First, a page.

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Gallup performing in 2011
|Birth name||Simon Jonathon Gallup|
|Born||1 June 1960|
Duxhurst, Surrey, England
|Genres||Punk, Post-punk, gothic rock, new wave, alternative rock|
|Instruments||Bass guitar, keyboards, guitar, vocals|
|Associated acts||Lockjaw, The Magazine Spies, The Cure, Fools Dance|
Born in Duxhurst, Surrey, Simon is the youngest of six children born to Bob and Peggy Gallup. After moving to Horley, Surrey in 1961 he attended Horley Infants and Junior Schools between 1961 and 1971, followed by Horley Balcombe Road Comprehensive from 1971 to 1976. Between 1976 and 1978 he worked in a plastics factory and became the bass player for local punk band Lockjaw, who later evolved into The Magazine Spies (1979–1980), also known as The Mag/Spys. Lockjaw and The Mag/Spys played regular live shows with Easy Cure and later The Cure between 1977 and 1979, and after collaborating in the studio on the Cult Hero recording sessions in October 1979, both Gallup and keyboardist Matthieu Hartley left The Mag/Spys to join The Cure. Former Mag/Spys Gallup, Hartley and Stuart Curran later performed together under the name of The Cry and later Fools Dance during Gallup's hiatus from The Cure between 1982 and 1984.
Gallup first joined The Cure in 1979, replacing Michael Dempsey on bass guitar. He also has been credited for occasionally playing the keyboards, particularly after Matthieu Hartley's departure in 1980. He took over keyboard lines for many of the songs that Hartley played. Examples of songs he played keyboard on live include "At Night", "A Forest", "A Strange Day" and "Pornography". During "Cold" he multi-tasked playing bass guitar and bass pedals.
On the Swing Tour in 1996, he played twelve-string acoustic guitar on "This Is a Lie". On the Dream Tour in 2000 he played a Fender Bass VI on "There Is No If".
Departure from The CureEdit
During the Pornography Tour in 1982, a series of incidents prompted Gallup to leave The Cure, including an incident on 27 May 1982 after a live performance at Hall Tivoli, Strasbourg, France when he got into a fist fight with Robert Smith at a nightclub in Strasbourg reportedly over a bar tab.
Gallup has said that "I was about to leave when some guy came up and told me I hadn't paid for my drinks. He thought I was Robert. I was knackered but the bloke took me up to the bar and Robert appeared to see what was going on. I hit him, he responded and we had a fight".
Smith, on the other hand, said that "I was on the first floor of this club when they came up and told me there was a problem downstairs. Simon was so wound up that no-one could talk to him - he was screaming at the barman, this young kid who was nearly in tears. By himself, Simon would have never behaved like that but he was surrounded by the road crew so he was behaving the way he thought a rock and roller ought to behave. He didn't want to pay for his drinks because he thought I wasn't paying for mine. I told him to shut up and he punched me. It was the first time he really laid into me, we had an enormous ruck and I said 'That's it', walked out, got a cab back to the hotel, got my suitcase, my passport from the tour manager's room and got on the first flight to London. That was at 6.30 am and I was home by half past 10. I left a note saying I wasn't coming back. Simon returned the same afternoon. I'd left so I suppose he thought he could do the same. Good idea ... we had three days off!".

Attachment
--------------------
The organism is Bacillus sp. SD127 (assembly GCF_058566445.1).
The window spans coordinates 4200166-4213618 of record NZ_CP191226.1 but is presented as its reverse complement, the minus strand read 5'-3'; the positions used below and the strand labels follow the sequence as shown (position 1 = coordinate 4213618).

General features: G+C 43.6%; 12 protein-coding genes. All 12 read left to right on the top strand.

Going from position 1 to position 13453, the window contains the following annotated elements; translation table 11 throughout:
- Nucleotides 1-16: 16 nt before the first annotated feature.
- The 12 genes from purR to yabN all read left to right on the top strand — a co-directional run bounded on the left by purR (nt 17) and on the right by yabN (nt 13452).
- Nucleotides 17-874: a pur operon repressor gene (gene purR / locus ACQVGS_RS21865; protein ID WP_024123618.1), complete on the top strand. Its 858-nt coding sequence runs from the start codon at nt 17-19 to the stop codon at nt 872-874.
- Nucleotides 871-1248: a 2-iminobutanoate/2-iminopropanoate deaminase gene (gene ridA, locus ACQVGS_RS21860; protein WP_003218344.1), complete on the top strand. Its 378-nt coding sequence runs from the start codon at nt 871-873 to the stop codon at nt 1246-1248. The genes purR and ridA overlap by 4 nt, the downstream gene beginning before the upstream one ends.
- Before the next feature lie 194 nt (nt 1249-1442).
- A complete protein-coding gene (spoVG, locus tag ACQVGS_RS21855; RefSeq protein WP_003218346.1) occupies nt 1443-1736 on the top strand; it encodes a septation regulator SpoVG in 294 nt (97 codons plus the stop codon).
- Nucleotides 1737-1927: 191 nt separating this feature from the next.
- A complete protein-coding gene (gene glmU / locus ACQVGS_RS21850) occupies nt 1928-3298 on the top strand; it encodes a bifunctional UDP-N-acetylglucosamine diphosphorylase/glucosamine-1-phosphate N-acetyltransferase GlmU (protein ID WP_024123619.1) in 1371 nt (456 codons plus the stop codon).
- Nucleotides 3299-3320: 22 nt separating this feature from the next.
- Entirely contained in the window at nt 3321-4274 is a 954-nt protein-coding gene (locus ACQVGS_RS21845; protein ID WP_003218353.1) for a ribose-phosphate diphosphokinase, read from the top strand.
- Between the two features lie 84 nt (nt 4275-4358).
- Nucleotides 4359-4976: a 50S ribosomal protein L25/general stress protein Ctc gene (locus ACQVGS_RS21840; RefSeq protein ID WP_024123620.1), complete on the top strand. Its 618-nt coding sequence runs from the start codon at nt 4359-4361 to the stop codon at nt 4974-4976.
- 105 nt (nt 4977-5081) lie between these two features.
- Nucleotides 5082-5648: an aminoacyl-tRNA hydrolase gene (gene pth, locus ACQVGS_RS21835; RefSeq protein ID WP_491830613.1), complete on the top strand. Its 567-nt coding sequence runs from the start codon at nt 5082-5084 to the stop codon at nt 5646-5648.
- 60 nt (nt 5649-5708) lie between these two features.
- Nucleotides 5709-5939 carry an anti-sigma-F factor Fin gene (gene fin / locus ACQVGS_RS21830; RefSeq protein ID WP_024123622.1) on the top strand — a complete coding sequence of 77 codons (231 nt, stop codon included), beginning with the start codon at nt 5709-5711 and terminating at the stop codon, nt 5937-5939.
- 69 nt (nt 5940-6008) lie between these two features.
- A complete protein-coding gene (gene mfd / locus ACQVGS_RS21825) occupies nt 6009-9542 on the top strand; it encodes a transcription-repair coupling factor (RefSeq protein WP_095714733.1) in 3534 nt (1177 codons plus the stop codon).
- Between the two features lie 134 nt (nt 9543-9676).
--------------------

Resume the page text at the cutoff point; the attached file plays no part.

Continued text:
Lol Tolhurst adds that "The pressures of having to keep up the intensity and aggressive sentiments of Pornography turned Simon into someone different though, at the time, I don't think he noticed. Or didn't want to ...".
Gallup and the rest of The Cure returned to complete their Fourteen Explicit Moments Tour in support of Pornography, concluding their 11 June 1982 live performance at Ancienne Belgique, Brussels, Belgium with an improvised song, "The Cure Is Dead", with Gary Biddles singing abuse about Smith and Tolhurst. Smith, on drums, then threw his drumsticks at Biddles, and they stormed off stage. Tolhurst played bass guitar and Gallup played rhythm guitar during this last song.
This second incident, occurring weeks after the first notable incident, was more infamous and resulted in Gallup leaving The Cure to form Fools Dance with Biddles. Initially, at this concert, The Cure decided to play "Forever", with instrument changes; Gallup played guitar, Tolhurst played bass, Smith played the drums, and Biddles, a part-time roadie and friend of Gallup's, doing vocals. As soon as he got on stage, Biddles started singing, "Smith is a wanker, Tolhurst is a wanker, only Simon is worth anything in the band! The Cure is dead!". Smith got angry and threw his drumsticks at Biddles's head, and yelled "Fuck off!".
Gallup left the band and started The Cry with Gary Biddles and Matthieu Hartley. Their first gig was at the Covent Garden Rock Garden on 19 April 1983, supported by SE London-based band The Wait. They later changed their name to Fools Dance, which released two EPs; Fools Dance and They'll Never Know. Biddles sang most of the songs that were released by this band, Gallup sang on one called "The Ring". When asked why he left The Cure, he said, "It's just basically that Robert and I are both really arrogant bastards, and it got to such an extreme. I suppose you just can't have two egocentrics in a band, and Robert was sort of 'the main man'."